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Old 11-26-2012, 09:17 AM   #3
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hi Jeff (?)

I walked through one (i can't recall who's) in 1998 and a trade show i was visiting. it was a 16' one to fit in a 20x20 booth/lot.

I saw Nomad makes a 40', thanks. The bigger diameter = heavier rafters and longer timber.... (the approach to our site/bluff is no joke so I have to weigh (pun intended) the materials we end up using).

thanks!
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Old 11-26-2012, 09:22 AM   #4
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I drove my 30' yurt via several trips to my remote Adirondack camp site with a small Nissan pickup. That included the upgraded rafters and studs. You should keep in mind that you cannot change the size later.

If you find a yurt you like, many of the manufacturers have lists of customers who are willing to show their yurts to prospective clients.

Yes, this is Jeff! Welcome to the Yurt Forum!
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Old 11-26-2012, 11:43 AM   #5
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One of the entries on our blog (www.blog.yurts.com) is all about interior lofts and includes photos and ideas for planning.

Jeff is right about about not being able to change the size of the yurt after setting it up. However, if access to your site is limited and you choose a smaller yurt you can always add secondary yurt in the future.

Be sure the yurt has the appropriate features to handle the environment you intend to put it in, especially if you don't have access to it during the winter to maintain snow loads. Also keep in mind that smaller yurts are naturally stronger due to the unsupported span of the roof rafters being shorter among other factors.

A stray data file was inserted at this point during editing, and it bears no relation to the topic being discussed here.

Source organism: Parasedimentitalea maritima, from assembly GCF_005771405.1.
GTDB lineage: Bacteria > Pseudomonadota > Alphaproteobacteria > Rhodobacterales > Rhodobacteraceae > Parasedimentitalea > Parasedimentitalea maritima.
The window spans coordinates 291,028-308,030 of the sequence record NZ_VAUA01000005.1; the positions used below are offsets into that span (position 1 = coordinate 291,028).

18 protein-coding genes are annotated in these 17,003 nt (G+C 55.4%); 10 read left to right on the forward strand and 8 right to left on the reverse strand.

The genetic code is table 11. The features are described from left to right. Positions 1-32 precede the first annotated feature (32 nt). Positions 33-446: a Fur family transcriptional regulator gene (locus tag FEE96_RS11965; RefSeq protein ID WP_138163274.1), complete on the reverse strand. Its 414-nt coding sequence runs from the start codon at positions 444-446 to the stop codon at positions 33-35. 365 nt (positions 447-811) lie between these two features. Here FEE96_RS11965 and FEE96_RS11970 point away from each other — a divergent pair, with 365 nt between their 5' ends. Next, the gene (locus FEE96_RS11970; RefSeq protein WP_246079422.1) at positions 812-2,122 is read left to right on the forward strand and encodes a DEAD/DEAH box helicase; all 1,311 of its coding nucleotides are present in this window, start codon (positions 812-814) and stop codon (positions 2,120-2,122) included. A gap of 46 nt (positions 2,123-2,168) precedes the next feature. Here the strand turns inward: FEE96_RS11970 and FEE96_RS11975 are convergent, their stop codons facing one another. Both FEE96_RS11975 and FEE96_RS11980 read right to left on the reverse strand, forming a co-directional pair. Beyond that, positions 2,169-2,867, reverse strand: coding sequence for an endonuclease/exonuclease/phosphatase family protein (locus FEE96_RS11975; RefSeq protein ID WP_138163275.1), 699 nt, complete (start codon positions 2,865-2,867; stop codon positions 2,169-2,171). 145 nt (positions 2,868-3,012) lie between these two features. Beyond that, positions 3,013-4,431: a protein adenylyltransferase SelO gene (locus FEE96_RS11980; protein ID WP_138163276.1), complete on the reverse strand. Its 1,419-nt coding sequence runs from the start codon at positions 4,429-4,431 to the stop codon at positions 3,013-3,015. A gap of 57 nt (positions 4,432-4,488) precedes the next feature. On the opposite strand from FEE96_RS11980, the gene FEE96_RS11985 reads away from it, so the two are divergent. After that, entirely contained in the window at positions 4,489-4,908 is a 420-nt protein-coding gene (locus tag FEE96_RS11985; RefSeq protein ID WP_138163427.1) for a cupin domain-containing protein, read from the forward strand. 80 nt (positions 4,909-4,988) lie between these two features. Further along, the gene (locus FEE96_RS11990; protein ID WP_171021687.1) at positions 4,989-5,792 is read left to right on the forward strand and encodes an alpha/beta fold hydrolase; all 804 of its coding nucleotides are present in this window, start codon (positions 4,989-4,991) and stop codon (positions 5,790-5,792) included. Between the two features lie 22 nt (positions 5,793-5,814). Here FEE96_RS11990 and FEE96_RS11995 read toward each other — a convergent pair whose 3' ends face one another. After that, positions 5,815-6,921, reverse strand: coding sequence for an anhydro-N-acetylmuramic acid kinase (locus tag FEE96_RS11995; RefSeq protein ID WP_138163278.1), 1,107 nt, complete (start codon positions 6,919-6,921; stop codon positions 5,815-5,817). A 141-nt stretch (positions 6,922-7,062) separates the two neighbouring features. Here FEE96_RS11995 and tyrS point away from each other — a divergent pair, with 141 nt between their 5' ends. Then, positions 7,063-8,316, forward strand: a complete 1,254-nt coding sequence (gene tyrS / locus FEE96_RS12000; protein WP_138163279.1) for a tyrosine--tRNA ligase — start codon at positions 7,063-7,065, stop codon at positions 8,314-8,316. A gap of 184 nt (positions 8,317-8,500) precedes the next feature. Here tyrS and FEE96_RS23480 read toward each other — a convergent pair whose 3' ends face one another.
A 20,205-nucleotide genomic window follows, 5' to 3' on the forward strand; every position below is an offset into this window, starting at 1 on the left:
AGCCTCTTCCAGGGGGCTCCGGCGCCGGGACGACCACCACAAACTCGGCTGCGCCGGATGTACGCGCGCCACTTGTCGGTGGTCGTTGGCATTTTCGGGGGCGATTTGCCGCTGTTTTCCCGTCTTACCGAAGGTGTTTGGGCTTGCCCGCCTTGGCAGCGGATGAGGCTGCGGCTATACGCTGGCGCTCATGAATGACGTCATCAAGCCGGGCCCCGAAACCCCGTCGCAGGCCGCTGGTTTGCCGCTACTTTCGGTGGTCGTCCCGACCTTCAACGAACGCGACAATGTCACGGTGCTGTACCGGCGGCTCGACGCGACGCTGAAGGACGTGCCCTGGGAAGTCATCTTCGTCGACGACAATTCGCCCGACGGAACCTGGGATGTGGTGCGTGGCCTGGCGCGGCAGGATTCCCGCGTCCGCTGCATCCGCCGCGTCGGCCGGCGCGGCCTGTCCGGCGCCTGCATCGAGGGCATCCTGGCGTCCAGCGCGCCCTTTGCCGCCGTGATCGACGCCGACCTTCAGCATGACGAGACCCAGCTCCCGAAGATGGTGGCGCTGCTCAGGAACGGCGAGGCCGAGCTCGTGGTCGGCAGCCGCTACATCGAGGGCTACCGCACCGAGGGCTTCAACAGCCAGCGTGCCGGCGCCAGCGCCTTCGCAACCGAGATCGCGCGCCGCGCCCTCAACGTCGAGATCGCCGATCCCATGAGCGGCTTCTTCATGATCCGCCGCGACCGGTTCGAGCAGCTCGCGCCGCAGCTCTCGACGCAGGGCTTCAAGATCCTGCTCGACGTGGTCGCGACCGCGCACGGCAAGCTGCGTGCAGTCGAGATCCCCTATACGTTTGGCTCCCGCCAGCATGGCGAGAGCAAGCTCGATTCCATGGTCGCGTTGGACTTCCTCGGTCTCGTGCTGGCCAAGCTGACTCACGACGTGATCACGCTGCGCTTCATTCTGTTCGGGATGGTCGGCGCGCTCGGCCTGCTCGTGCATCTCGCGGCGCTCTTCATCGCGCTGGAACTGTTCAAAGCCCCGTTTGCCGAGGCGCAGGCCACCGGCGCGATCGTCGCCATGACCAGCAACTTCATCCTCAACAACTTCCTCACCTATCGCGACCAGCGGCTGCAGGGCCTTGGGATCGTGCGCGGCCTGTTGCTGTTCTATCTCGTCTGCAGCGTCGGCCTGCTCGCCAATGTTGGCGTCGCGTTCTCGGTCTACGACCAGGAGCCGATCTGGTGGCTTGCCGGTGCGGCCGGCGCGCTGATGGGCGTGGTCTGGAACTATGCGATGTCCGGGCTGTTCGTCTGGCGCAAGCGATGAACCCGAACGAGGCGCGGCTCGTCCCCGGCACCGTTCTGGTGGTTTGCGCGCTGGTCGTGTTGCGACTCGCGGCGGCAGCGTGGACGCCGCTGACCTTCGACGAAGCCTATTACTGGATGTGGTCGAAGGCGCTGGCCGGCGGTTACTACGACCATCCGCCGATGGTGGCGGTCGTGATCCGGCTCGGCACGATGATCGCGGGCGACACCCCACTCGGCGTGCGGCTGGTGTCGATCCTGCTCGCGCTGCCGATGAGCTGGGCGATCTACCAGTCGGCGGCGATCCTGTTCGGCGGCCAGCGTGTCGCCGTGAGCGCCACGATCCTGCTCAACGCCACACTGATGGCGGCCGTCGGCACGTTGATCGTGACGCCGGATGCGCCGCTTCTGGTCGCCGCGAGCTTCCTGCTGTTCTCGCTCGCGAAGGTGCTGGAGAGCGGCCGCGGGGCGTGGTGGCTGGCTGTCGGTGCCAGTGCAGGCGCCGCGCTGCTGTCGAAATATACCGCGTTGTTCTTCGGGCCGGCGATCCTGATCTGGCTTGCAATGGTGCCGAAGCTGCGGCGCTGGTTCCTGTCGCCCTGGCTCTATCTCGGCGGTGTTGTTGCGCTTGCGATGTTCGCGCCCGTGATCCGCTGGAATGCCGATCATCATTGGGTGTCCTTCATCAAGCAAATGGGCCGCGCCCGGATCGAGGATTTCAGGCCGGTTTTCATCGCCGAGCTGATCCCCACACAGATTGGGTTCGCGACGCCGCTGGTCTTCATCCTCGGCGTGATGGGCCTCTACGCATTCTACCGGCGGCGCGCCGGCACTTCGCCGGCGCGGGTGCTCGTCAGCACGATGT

It might be worth spending the night in one of the yurts at Shenandoah Crossing Resort (Pacific Yurts) to get a feel for the space. They have some 20' and 30' diameter yurts. The link will be listed under Bluegreen Resorts.

-Pacific Yurts
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Old 11-26-2012, 10:44 PM   #6
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You might consider an elevated yurt as well... 'Two story'. That can almost double your space without doubling the cost. You can also build in budget friendly stages. In a winter climate with big snow loads, I'd go for a yurt that is a little more substantial and has great

insulation

options. Call manufacturers and ask about those specifics. CYC operable windows can be added later as a retrofit, which is a nice option.

Colorado and

Pacific yurts

are both leaders in the industry for good reason, Nomad and Blue Ridge both have been in business for several years, have good reputations, make quality yurts and are good, honest people. So you are looking at good companies. If you can, try to get in and see the difference of the yurts. That's what will really make your decision easy. Aloha!
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Old 11-28-2012, 11:59 AM   #7
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Quote:
Originally Posted by Pacific Yurts View Post
One of the entries on our blog (www.blog.yurts.com)
Pacific Yurts' Blog appears to work better.
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Old 11-28-2012, 02:44 PM   #8
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Great pics, Pacific!